THUNDER BAY – There was one new forest fire confirmed by the afternoon of July 05.
- Red Lake Fire Number 46 is not under control at 0.1 hectares and is located approximately 5 kilometres south of Sandy Lake First Nation.
There are currently 19 active fires in the region. Five are not under control, two are being held, five fires are under control, and seven fires are being observed.
Fires of Note
Red Lake Fire Number 23 is 8 kilometres south of the community of Keewaywin. This fire is currently 71,993 hectares in size. Northwest winds today will keep fire spread mainly towards the southeast. The incident management team is established in Sandy Lake First Nation. Fire Ranger crews have been placing sprinklers around the community. Aerial ignition opportunities will be looked at as well.
Red Fire Number 39 –The fire size is currently 18,000 hectares. This fire is being managed by an Incident Management Team as part of a larger cluster of fires. Northwest winds today should keep smoke out of the community and limit the fire’s spread to the north. The Incident Management team is looking for aerial ignition opportunities to tie the fire into natural boundaries and areas where FireRanger crews can lay hose lines. The fire is approximately seven kilometres southwest of the community on the opposite side of the lake.
Red Lake Fire Number 40 is not under control at 8932 hectares and is located near Nungesser Lake, approximately 40 kilometres north of Red Lake. Air attack from water bombers and sprinkler set-ups on structures continue on this fire. Crews continue to reinforce control lines and dozer guards along the fire.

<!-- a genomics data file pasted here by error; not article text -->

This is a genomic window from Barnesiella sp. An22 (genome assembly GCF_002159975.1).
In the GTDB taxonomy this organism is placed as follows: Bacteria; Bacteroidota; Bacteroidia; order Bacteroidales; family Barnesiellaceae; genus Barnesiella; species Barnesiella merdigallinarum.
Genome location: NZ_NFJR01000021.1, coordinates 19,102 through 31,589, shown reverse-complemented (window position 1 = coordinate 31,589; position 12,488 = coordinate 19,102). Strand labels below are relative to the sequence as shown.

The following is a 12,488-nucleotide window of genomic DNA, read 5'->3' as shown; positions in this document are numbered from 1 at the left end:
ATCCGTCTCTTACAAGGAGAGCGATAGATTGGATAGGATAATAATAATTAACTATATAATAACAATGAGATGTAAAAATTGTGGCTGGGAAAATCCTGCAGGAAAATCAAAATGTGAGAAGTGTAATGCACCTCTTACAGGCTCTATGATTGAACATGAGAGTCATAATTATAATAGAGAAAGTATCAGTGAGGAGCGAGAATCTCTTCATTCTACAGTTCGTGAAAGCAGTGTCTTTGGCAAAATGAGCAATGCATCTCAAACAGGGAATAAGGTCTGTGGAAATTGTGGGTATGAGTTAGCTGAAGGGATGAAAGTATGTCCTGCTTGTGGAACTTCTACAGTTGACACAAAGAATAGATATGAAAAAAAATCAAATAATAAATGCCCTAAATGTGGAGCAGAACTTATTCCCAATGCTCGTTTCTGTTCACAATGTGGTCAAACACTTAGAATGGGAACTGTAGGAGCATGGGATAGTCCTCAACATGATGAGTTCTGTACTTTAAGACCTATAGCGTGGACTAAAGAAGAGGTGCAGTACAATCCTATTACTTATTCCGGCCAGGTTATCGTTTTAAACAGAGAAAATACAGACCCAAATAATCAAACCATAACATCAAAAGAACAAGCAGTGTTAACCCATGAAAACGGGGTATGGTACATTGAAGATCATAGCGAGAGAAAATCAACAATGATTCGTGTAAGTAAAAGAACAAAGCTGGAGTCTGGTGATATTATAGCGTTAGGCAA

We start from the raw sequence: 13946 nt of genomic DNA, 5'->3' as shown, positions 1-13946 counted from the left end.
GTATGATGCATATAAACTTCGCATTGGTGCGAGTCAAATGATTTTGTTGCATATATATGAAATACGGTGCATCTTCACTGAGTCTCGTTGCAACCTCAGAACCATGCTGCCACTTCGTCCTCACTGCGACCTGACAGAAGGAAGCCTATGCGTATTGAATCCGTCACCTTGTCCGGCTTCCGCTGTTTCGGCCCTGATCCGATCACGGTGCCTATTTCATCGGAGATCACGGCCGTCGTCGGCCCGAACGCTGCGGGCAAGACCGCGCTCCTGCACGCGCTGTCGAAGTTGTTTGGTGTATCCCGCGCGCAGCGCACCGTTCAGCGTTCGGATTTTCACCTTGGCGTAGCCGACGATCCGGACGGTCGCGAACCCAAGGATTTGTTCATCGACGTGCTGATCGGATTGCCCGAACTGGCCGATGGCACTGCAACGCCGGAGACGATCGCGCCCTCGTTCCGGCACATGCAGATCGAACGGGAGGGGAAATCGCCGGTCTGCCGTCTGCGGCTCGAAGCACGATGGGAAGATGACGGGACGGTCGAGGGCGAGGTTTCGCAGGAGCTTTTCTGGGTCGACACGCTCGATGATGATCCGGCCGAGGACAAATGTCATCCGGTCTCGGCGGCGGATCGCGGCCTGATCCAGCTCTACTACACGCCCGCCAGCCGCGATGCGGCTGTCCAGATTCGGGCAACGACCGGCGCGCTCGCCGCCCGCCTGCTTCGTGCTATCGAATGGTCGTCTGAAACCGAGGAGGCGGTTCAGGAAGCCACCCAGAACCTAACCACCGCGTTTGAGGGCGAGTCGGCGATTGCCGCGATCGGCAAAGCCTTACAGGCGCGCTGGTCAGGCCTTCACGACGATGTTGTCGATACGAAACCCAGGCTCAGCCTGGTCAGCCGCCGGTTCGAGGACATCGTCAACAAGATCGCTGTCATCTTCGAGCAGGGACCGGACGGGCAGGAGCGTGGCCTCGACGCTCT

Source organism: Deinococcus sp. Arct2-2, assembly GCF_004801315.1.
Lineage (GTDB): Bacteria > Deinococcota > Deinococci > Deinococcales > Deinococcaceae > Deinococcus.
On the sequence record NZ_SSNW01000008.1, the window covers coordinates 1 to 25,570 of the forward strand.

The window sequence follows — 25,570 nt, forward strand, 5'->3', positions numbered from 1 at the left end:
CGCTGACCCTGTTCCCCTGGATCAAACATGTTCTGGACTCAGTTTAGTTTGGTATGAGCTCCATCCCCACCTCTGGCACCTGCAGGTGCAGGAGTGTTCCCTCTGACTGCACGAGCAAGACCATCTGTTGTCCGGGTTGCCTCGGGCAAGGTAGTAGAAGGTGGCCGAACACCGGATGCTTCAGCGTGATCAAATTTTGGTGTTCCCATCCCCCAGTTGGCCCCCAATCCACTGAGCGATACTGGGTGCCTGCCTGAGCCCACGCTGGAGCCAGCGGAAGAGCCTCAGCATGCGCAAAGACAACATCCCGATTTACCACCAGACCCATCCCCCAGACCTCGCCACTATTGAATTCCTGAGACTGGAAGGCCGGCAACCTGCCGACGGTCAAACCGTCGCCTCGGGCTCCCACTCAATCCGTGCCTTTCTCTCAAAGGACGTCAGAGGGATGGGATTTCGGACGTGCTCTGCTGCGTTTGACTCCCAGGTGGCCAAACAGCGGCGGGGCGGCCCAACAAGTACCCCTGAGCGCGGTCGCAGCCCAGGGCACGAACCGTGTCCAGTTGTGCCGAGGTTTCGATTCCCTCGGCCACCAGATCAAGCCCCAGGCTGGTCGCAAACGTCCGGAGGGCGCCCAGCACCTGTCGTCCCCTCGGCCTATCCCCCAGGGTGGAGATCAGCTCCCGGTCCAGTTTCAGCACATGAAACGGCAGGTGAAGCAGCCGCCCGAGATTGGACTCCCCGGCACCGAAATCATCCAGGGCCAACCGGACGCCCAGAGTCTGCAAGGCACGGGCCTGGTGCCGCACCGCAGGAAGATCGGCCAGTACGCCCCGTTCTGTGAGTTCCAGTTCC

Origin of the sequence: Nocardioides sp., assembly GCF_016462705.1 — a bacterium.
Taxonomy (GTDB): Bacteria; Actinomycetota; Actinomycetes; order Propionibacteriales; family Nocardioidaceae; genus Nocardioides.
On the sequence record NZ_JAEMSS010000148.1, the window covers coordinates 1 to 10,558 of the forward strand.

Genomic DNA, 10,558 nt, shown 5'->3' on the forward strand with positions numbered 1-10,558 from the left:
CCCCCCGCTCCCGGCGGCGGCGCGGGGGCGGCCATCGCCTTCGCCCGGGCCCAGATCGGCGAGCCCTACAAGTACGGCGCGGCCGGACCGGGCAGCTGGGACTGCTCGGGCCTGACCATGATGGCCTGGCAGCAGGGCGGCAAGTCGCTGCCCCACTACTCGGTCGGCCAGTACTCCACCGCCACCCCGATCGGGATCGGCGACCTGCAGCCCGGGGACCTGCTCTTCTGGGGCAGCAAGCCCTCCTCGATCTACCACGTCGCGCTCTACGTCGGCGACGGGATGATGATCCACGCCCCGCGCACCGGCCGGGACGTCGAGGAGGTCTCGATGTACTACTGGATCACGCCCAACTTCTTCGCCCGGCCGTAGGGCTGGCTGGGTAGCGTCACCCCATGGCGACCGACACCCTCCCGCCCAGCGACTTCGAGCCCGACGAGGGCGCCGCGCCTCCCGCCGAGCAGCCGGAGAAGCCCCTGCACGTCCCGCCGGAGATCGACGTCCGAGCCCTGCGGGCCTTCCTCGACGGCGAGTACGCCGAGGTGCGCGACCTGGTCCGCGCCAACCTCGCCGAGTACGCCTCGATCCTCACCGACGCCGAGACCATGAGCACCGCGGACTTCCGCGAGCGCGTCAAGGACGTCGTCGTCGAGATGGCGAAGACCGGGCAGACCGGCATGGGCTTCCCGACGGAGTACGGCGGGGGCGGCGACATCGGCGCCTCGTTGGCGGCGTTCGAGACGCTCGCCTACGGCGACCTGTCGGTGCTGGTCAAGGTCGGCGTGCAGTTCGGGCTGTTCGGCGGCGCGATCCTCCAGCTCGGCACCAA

Smoke drift from forest fires in the Red Lake district and Manitoba will be visible today across the southern portion of the Northwest Region. If you have questions or concerns about smoke and your health, please contact TeleHealth Ontario at 1-866-797-0000.
Fire hazard for the Northwest Region
The forest fire hazard is high to extreme across most of the Northwest Region, except for a small area of moderate hazard running southwest to northeast through the middle of the region.
Help prevent forest fires
Adopt safe campfire practices! Choose the site of your campfire carefully and keep your fire small. Stay nearby: never leave it unattended. Put your fire out by drowning it with water. Be sure that it is extinguished prior to leaving the site. Stir the ashes with a stick to uncover hot coals and then drown it again. You can never be too safe.
Consider alternatives to burning brush or yard waste, such as chipping or composting when possible, or saving burn piles for the fall or after the fire season. Use of outdoor fires must follow the outdoor burning rules set out in the Forest Fire Prevention Act of Ontario. Fires are to be started no sooner than two hours before sunset and extinguished no later than two hours after sunrise. Fires should never be left unattended and tools and water should be close at hand to put the fire out. More details on outdoor burning regulations can be found online at Ontario.ca/forestfire
To see a complete list of fires across the province click on our interactive map. You can also get the latest update on the condition of any fire by clicking the fire icon.
Fire numbers and online information:
- Forest Fire Reporting Number – 310-FIRE (3473)
- Follow us on Twitter: @OnForestFire